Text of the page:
It’s interesting that the law requires the king to write a copy of the Torah, keep it with him and read it all the days of his life in order to fear the L-rd.  This points to Yeshua who was the Word made flesh, and who writes the Torah upon our hearts. The Torah reading also mentions the raising a new prophet, which ties into the testimony of John the Baptist, who was the forerunner for Yeshua.

This week’s Parashah also begins the period of Elul

Study Helps, Children’s Activities, and Projects

  1. Audio of Torah Readings with Summary and Commentaries
  2. Shof’tim: What the Torah Says About Justice Video
  3. Adult Study Outline
  4. Children’s Study Outline
  5. Children’s Video About Shof’tim

Parashah Eikev

Please join our family as study this week’s Torah Parashah is Eikev, which means Consequences or Because.  The themes of this Parashah eiare redemption, rebellion, repentance, and restoration.

Scripture Readings:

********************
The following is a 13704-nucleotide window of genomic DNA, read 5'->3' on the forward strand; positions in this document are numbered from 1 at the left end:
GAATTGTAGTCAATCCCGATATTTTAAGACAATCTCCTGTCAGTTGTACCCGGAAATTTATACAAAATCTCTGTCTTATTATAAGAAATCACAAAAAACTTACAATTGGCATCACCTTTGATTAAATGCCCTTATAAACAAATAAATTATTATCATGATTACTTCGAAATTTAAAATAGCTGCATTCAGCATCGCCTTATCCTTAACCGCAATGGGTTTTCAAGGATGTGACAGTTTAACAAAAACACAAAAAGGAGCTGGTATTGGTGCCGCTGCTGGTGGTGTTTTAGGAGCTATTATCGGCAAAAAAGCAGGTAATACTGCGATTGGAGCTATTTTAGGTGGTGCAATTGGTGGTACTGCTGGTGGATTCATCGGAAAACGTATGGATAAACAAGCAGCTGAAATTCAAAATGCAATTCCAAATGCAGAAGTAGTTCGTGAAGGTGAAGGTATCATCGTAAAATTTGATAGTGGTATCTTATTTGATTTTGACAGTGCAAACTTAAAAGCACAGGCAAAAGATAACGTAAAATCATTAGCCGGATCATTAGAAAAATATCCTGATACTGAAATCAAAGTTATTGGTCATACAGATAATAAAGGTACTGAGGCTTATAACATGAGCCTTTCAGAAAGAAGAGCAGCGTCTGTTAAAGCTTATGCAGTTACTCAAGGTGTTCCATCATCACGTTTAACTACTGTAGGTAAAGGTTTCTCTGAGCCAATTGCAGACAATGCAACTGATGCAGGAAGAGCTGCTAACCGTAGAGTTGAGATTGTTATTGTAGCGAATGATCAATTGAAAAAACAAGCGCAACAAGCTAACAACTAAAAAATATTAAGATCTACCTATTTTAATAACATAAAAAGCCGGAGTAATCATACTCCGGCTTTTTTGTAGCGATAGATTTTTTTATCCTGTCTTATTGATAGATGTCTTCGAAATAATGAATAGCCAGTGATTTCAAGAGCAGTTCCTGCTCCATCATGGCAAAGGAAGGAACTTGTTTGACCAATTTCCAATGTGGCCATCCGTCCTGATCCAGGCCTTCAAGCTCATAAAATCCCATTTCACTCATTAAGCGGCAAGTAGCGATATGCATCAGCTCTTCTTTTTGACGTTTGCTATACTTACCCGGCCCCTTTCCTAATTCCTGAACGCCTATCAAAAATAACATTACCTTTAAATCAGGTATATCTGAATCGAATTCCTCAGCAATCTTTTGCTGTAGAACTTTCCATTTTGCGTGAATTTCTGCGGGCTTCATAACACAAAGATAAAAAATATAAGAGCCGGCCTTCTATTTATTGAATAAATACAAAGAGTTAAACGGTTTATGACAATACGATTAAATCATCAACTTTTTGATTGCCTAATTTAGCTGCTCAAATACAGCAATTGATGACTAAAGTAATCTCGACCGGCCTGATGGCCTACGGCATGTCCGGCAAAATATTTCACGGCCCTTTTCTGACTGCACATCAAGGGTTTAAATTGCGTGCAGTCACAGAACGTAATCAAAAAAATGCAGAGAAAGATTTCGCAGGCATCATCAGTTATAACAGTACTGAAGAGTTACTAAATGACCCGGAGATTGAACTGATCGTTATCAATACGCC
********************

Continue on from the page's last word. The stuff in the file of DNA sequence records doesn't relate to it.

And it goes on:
1. Torah:  Deuteronomy 7:12-11:25
  2. Prophets: Isaiah 54:11-55:5
  3. B’rit Chadashah (New Covenant): Besort HaGe’ulah (Gospels) – John 13:31-15:27 & Iggerot (Letters) – Romans 8:31-39

Parashah in a Nutshell:

In this week’s Parashah, Moses continues his closing remarks to the children of Israel. He reminds them that G-d redeemed them from Egypt and that if they keep G-d’s commands in he Torah, they will prosper in the land promised to their forefathers (Abraham, Isaac, and Jacob).  Moses recalls the failings of the first generation who were rebellious — their worship of the Golden Calf, the rebellion of Korach, the sin of the spies, angering of G‑d at Taveirah, Massah and Kivrot Hataavah.  He also speaks about their repentance and forgiveness that G-d has shown them through the Second Tablets that G-d made for them to restore His children to Him.  He calls their attention to the fact that for the forty years in the wilderness that G-d sustained them and it was to teach them that they need to rely solely upon G-d.  Moses describes the land they are about to enter and how it is blessed with the “seven kinds”.  He commands them to destroy the idols/gods of the current inhabitants, and to beware not to become prideful and remember who provided the land to them. In other words, to circumcise their hearts.